For this to happen, the U.S. government and the EU must restore the continuity of production chains that have been interrupted by the pandemic, the changing environment in China and the war in Ukraine, so that there is an opportunity for Mexico to attract investment and improve trade relations. As Michael Link MdB, Coordinator for Transatlantic Cooperation, suggested, Mexico should be considered as a country that geographically belongs to North America and culturally to Latin America; it has a relevant and unique role on the international stage and therefore in transatlantic relations.
Mexico's proximity to the U.S., the industrial infrastructure the country has developed in recent years, the USMCA, and the other 12 international treaties signed by Mexico make it a natural destination for trade and investment. In addition to nearshoring, the term friendshoring has been coined for relocation to countries with fewer geopolitical risks. Mexico's economic growth is based on the export of goods, services, and the integration into value chains. Therefore, it is important to improve relations with the European Union and diversify trade and investment beyond the United States. Unlike other treaties Mexico has signed with other countries, improving trade relations with the EU would mean a shared commitment to work together on issues such as climate change, human rights, poverty, and anti-corruption –issues that are of critical importance to the country–.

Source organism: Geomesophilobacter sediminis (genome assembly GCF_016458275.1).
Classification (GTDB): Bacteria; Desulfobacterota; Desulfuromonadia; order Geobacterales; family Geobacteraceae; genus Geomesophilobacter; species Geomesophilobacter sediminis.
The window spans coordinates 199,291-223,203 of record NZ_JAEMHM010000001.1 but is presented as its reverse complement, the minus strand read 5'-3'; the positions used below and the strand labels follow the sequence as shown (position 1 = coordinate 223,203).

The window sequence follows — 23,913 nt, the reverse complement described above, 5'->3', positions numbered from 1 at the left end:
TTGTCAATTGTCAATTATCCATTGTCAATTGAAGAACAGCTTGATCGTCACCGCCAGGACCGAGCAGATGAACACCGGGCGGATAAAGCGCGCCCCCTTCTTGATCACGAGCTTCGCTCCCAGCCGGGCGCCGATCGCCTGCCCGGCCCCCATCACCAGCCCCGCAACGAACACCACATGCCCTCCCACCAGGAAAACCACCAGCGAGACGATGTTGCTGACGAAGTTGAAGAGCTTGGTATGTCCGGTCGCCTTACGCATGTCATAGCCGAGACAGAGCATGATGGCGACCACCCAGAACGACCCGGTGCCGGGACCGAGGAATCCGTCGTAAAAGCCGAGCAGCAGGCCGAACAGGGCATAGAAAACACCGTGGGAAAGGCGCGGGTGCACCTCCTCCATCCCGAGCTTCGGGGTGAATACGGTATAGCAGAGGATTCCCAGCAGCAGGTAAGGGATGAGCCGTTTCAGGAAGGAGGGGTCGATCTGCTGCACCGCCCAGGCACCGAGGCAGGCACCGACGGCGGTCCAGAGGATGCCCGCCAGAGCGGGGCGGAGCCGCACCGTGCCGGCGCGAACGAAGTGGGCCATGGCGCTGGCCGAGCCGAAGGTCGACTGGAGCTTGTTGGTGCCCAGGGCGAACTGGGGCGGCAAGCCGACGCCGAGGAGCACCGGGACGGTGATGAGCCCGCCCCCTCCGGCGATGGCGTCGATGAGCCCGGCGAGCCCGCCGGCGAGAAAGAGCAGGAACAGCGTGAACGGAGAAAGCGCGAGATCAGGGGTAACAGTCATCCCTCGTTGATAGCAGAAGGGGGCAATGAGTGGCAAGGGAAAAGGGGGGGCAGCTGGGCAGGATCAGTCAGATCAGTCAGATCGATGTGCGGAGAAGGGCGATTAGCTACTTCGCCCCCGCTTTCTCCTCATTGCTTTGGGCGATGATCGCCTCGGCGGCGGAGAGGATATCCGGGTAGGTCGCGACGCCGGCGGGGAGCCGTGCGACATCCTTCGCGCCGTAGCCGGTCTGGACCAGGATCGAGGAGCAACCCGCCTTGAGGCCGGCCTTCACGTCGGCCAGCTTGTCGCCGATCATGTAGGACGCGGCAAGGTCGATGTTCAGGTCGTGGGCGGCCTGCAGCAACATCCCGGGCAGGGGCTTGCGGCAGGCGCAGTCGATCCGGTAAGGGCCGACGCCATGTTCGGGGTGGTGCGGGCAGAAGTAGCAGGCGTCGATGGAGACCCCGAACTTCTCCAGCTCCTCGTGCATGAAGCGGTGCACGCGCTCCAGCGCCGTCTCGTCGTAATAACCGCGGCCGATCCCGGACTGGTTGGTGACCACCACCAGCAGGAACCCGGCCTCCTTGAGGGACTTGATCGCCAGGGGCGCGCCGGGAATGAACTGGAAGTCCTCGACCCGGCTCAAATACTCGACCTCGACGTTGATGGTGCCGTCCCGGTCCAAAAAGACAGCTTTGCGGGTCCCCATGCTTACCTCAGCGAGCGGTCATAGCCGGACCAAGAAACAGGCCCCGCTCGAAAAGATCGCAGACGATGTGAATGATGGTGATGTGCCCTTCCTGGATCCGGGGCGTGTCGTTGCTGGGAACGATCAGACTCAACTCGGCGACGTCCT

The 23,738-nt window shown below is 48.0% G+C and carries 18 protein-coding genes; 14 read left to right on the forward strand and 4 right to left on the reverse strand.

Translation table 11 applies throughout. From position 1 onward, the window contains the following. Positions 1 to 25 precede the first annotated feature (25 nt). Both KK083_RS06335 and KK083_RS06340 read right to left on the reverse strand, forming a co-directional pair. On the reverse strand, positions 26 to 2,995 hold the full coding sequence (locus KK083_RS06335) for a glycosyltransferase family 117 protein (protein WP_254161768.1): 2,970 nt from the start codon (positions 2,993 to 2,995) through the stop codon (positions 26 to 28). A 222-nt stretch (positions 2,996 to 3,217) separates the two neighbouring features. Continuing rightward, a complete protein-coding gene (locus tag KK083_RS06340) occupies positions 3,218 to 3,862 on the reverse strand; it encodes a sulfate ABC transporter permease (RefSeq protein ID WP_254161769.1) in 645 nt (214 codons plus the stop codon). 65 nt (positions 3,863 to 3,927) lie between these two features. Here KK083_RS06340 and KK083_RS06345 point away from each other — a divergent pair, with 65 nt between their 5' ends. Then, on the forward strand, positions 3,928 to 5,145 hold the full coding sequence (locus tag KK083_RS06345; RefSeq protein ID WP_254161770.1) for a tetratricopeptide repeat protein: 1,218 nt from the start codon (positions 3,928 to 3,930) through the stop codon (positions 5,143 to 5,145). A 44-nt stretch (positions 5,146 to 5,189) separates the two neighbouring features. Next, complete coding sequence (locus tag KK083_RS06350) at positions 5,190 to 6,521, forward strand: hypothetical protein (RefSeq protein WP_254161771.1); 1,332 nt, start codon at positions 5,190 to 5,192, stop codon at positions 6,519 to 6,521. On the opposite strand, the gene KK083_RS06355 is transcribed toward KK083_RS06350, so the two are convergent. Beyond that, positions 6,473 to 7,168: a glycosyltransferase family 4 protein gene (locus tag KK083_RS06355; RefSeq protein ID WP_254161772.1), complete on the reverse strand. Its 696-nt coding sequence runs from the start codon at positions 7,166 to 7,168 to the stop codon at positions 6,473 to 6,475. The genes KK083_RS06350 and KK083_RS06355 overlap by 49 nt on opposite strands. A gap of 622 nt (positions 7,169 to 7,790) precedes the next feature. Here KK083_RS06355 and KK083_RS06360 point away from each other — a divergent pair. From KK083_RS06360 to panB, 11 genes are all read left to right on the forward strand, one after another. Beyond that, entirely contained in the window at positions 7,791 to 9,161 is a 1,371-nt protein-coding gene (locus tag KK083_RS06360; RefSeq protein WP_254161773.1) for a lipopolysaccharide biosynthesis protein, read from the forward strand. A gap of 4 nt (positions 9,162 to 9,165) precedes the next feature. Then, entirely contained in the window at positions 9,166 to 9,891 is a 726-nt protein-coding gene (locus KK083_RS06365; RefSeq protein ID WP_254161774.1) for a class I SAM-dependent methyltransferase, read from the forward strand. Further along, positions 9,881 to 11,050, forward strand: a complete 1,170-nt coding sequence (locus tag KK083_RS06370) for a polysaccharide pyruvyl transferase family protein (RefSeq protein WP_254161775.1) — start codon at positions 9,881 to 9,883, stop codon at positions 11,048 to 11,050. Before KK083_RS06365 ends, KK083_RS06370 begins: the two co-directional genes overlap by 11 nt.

According to the EU Delegation in Mexico, the country faces important challenges to position itself. The availability of clean energy sources that meet the needs of European companies is at the top of the list. Before the current administration, Mexico had moved toward more sustainable energy reform and paved the way for the clean energy market. However, the current legislation does not promote clean energy at the federal level, a step back in moving towards a greener transition. Another key challenge is the availability of skilled labor, as companies demand more skilled workers than are available. Dual programs, such as those run by German companies in Mexico in collaboration with educational institutions, and Erasmus Mundus scholarships have shown a way forward here.
Infrastructure security and institutional frameworks remain a challenge that has not been addressed by the Mexican federal government. To attract more investment, some state and municipal governors are taking the lead on their own by promoting government developments in institutional and infrastructure frameworks during international trips to Asia and Europe, such as the Hannover Messe trade fair.